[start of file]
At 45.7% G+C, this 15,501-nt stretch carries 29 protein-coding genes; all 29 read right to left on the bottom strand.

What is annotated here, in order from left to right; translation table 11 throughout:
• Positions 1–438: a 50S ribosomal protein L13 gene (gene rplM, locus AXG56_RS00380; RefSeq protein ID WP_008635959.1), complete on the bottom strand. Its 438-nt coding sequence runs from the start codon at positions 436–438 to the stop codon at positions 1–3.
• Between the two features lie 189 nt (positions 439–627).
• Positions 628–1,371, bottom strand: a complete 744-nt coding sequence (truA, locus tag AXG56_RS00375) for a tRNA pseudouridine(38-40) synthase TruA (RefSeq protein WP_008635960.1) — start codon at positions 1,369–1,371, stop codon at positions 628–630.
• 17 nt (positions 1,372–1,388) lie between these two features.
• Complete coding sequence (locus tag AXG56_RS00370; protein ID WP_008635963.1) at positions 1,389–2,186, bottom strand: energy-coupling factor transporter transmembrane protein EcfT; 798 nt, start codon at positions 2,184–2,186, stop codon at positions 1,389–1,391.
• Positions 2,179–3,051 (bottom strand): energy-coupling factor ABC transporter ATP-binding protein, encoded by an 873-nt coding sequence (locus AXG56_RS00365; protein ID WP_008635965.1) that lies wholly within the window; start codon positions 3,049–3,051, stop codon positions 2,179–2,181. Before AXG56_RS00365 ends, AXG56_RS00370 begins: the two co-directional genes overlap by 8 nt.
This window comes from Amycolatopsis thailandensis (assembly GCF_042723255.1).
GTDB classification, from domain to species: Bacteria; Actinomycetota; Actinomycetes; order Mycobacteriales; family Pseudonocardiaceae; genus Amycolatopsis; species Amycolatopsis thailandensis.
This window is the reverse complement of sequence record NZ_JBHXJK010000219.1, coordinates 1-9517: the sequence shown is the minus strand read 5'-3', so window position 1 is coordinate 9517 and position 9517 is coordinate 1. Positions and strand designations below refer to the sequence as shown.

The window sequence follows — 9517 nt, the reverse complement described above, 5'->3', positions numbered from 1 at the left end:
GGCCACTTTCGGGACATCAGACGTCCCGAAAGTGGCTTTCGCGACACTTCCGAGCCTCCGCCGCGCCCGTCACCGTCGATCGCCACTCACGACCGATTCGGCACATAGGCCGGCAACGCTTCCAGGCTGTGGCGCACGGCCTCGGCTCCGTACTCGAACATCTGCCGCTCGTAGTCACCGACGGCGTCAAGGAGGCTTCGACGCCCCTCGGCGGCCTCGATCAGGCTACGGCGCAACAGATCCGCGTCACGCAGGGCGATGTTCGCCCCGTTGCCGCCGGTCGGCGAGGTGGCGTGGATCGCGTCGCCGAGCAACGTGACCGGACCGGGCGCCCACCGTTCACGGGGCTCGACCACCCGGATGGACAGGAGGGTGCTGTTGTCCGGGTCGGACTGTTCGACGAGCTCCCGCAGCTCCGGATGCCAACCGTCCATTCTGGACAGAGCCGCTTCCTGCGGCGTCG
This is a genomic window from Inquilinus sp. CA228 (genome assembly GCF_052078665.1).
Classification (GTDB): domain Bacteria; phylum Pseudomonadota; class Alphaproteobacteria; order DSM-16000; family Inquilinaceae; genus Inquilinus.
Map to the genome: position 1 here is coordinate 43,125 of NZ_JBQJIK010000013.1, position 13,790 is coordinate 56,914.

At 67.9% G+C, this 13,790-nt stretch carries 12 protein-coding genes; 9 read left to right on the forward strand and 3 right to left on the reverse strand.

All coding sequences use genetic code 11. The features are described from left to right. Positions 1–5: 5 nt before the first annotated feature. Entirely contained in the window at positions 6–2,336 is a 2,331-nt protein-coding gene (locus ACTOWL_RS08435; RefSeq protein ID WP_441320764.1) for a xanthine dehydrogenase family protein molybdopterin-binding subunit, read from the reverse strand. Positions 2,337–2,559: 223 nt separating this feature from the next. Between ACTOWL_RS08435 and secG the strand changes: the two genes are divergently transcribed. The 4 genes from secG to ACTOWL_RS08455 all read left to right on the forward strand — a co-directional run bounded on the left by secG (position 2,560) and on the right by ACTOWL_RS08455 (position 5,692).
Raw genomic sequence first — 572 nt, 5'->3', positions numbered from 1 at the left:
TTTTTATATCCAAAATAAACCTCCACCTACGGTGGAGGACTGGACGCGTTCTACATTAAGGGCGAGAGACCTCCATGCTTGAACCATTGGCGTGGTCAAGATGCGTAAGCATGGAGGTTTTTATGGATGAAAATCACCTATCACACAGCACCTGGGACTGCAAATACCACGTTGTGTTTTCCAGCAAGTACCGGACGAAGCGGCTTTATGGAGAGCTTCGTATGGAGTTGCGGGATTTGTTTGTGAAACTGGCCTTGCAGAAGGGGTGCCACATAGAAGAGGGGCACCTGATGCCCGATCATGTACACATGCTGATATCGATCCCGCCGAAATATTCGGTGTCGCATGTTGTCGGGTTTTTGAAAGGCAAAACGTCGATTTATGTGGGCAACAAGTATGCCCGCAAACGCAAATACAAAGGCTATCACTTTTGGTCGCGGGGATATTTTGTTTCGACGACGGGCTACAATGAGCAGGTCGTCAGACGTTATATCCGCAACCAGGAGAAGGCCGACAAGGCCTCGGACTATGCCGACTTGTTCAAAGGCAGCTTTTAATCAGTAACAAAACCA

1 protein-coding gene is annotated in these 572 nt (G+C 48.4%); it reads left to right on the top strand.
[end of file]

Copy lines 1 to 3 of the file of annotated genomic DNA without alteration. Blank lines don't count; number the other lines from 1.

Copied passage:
At 45.7% G+C, this 15,501-nt stretch carries 29 protein-coding genes; all 29 read right to left on the bottom strand.

What is annotated here, in order from left to right; translation table 11 throughout:
• Positions 1–438: a 50S ribosomal protein L13 gene (gene rplM, locus AXG56_RS00380; RefSeq protein ID WP_008635959.1), complete on the bottom strand. Its 438-nt coding sequence runs from the start codon at positions 436–438 to the stop codon at positions 1–3.